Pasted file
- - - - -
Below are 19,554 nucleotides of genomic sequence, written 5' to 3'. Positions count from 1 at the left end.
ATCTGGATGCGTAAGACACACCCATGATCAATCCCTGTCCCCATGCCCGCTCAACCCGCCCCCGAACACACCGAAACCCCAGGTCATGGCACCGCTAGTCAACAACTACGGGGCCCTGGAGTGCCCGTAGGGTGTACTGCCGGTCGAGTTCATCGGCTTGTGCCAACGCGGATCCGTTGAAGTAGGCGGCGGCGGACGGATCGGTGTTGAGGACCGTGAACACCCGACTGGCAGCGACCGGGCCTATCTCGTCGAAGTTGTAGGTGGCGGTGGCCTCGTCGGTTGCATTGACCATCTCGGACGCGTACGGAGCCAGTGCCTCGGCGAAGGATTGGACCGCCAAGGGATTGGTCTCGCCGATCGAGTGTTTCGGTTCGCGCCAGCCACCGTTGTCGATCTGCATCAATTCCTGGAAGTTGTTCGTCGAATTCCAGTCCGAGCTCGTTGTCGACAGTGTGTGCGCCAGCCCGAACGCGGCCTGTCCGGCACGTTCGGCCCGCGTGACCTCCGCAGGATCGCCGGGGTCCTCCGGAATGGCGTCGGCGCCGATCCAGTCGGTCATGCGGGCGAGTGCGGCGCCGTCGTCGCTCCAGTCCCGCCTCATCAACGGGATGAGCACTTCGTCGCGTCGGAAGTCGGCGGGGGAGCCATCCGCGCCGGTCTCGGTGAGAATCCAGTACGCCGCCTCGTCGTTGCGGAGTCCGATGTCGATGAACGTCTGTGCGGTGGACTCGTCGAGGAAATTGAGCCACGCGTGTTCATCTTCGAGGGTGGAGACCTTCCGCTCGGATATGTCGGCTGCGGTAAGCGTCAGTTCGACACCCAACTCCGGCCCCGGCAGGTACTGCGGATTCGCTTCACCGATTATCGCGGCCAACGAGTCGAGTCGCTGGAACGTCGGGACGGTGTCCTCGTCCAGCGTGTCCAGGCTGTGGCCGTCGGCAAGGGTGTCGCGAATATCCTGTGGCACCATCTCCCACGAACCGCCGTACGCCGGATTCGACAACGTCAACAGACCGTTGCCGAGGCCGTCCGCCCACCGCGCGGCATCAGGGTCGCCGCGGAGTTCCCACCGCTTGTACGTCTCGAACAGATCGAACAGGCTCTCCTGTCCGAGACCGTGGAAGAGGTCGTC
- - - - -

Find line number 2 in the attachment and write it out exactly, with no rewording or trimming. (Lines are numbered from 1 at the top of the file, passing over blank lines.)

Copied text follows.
ATCTGGATGCGTAAGACACACCCATGATCAATCCCTGTCCCCATGCCCGCTCAACCCGCCCCCGAACACACCGAAACCCCAGGTCATGGCACCGCTAGTCAACAACTACGGGGCCCTGGAGTGCCCGTAGGGTGTACTGCCGGTCGAGTTCATCGGCTTGTGCCAACGCGGATCCGTTGAAGTAGGCGGCGGCGGACGGATCGGTGTTGAGGACCGTGAACACCCGACTGGCAGCGACCGGGCCTATCTCGTCGAAGTTGTAGGTGGCGGTGGCCTCGTCGGTTGCATTGACCATCTCGGACGCGTACGGAGCCAGTGCCTCGGCGAAGGATTGGACCGCCAAGGGATTGGTCTCGCCGATCGAGTGTTTCGGTTCGCGCCAGCCACCGTTGTCGATCTGCATCAATTCCTGGAAGTTGTTCGTCGAATTCCAGTCCGAGCTCGTTGTCGACAGTGTGTGCGCCAGCCCGAACGCGGCCTGTCCGGCACGTTCGGCCCGCGTGACCTCCGCAGGATCGCCGGGGTCCTCCGGAATGGCGTCGGCGCCGATCCAGTCGGTCATGCGGGCGAGTGCGGCGCCGTCGTCGCTCCAGTCCCGCCTCATCAACGGGATGAGCACTTCGTCGCGTCGGAAGTCGGCGGGGGAGCCATCCGCGCCGGTCTCGGTGAGAATCCAGTACGCCGCCTCGTCGTTGCGGAGTCCGATGTCGATGAACGTCTGTGCGGTGGACTCGTCGAGGAAATTGAGCCACGCGTGTTCATCTTCGAGGGTGGAGACCTTCCGCTCGGATATGTCGGCTGCGGTAAGCGTCAGTTCGACACCCAACTCCGGCCCCGGCAGGTACTGCGGATTCGCTTCACCGATTATCGCGGCCAACGAGTCGAGTCGCTGGAACGTCGGGACGGTGTCCTCGTCCAGCGTGTCCAGGCTGTGGCCGTCGGCAAGGGTGTCGCGAATATCCTGTGGCACCATCTCCCACGAACCGCCGTACGCCGGATTCGACAACGTCAACAGACCGTTGCCGAGGCCGTCCGCCCACCGCGCGGCATCAGGGTCGCCGCGGAGTTCCCACCGCTTGTACGTCTCGAACAGATCGAACAGGCTCTCCTGTCCGAGACCGTGGAAGAGGTCGTC